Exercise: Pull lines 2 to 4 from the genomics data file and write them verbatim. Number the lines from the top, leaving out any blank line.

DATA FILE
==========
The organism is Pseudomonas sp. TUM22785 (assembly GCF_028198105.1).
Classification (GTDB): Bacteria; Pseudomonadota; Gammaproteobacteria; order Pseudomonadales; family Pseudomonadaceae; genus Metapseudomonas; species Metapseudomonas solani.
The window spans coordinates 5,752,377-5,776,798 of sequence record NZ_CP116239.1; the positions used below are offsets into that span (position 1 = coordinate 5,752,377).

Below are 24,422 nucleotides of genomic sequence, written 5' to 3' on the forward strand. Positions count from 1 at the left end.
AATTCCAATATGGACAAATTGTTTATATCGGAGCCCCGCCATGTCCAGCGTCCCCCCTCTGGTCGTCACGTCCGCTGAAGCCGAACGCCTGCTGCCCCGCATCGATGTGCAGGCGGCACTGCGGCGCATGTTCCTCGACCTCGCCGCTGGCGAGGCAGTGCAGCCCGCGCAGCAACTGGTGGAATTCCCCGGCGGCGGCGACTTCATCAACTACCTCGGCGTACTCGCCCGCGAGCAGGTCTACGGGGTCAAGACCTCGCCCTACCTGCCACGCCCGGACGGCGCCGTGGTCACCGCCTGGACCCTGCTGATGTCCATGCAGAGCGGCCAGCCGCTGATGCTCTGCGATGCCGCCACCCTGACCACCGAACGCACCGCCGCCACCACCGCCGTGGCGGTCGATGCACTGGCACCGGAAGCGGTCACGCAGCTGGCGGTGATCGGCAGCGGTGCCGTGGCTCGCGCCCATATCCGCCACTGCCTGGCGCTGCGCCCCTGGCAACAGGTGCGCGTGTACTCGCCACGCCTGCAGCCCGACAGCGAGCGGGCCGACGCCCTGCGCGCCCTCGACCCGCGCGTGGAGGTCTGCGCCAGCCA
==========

Classification (GTDB): Bacteria; Pseudomonadota; Gammaproteobacteria; order Pseudomonadales; family Pseudomonadaceae; genus Metapseudomonas; species Metapseudomonas solani.
The window spans coordinates 5,752,377-5,776,798 of sequence record NZ_CP116239.1; the positions used below are offsets into that span (position 1 = coordinate 5,752,377).

Below are 24,422 nucleotides of genomic sequence, written 5' to 3' on the forward strand. Positions count from 1 at the left end.